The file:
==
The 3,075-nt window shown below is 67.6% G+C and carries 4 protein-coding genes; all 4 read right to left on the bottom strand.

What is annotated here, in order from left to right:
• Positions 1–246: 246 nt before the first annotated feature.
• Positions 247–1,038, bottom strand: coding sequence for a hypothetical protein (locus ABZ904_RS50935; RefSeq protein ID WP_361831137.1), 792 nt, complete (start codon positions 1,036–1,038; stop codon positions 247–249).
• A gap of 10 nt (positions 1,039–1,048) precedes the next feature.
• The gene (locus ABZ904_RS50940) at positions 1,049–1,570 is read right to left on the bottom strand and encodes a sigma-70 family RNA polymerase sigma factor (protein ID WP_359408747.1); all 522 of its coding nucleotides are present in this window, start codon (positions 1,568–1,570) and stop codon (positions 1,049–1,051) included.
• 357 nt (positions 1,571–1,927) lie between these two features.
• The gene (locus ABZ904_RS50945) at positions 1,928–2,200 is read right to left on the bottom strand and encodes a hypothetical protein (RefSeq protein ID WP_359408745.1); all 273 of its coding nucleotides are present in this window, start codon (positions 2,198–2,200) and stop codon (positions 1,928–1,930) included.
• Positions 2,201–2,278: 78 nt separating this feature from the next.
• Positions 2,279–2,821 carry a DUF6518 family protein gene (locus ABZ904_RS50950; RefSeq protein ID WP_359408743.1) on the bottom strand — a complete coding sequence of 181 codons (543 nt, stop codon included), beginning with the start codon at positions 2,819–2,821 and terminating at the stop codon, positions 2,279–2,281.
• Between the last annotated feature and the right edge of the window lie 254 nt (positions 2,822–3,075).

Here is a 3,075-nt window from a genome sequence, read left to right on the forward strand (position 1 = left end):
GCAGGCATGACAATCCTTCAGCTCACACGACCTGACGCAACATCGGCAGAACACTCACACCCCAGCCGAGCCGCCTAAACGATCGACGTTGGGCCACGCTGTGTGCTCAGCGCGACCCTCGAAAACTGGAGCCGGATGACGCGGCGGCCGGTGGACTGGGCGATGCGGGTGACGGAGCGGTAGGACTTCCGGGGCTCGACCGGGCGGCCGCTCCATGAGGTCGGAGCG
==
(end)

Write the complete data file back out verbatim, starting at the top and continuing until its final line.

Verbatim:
The 3,075-nt window shown below is 67.6% G+C and carries 4 protein-coding genes; all 4 read right to left on the bottom strand.

What is annotated here, in order from left to right:
• Positions 1–246: 246 nt before the first annotated feature.
• Positions 247–1,038, bottom strand: coding sequence for a hypothetical protein (locus ABZ904_RS50935; RefSeq protein ID WP_361831137.1), 792 nt, complete (start codon positions 1,036–1,038; stop codon positions 247–249).
• A gap of 10 nt (positions 1,039–1,048) precedes the next feature.
• The gene (locus ABZ904_RS50940) at positions 1,049–1,570 is read right to left on the bottom strand and encodes a sigma-70 family RNA polymerase sigma factor (protein ID WP_359408747.1); all 522 of its coding nucleotides are present in this window, start codon (positions 1,568–1,570) and stop codon (positions 1,049–1,051) included.
• 357 nt (positions 1,571–1,927) lie between these two features.
• The gene (locus ABZ904_RS50945) at positions 1,928–2,200 is read right to left on the bottom strand and encodes a hypothetical protein (RefSeq protein ID WP_359408745.1); all 273 of its coding nucleotides are present in this window, start codon (positions 2,198–2,200) and stop codon (positions 1,928–1,930) included.
• Positions 2,201–2,278: 78 nt separating this feature from the next.
• Positions 2,279–2,821 carry a DUF6518 family protein gene (locus ABZ904_RS50950; RefSeq protein ID WP_359408743.1) on the bottom strand — a complete coding sequence of 181 codons (543 nt, stop codon included), beginning with the start codon at positions 2,819–2,821 and terminating at the stop codon, positions 2,279–2,281.
• Between the last annotated feature and the right edge of the window lie 254 nt (positions 2,822–3,075).

Here is a 3,075-nt window from a genome sequence, read left to right on the forward strand (position 1 = left end):
GCAGGCATGACAATCCTTCAGCTCACACGACCTGACGCAACATCGGCAGAACACTCACACCCCAGCCGAGCCGCCTAAACGATCGACGTTGGGCCACGCTGTGTGCTCAGCGCGACCCTCGAAAACTGGAGCCGGATGACGCGGCGGCCGGTGGACTGGGCGATGCGGGTGACGGAGCGGTAGGACTTCCGGGGCTCGACCGGGCGGCCGCTCCATGAGGTCGGAGCG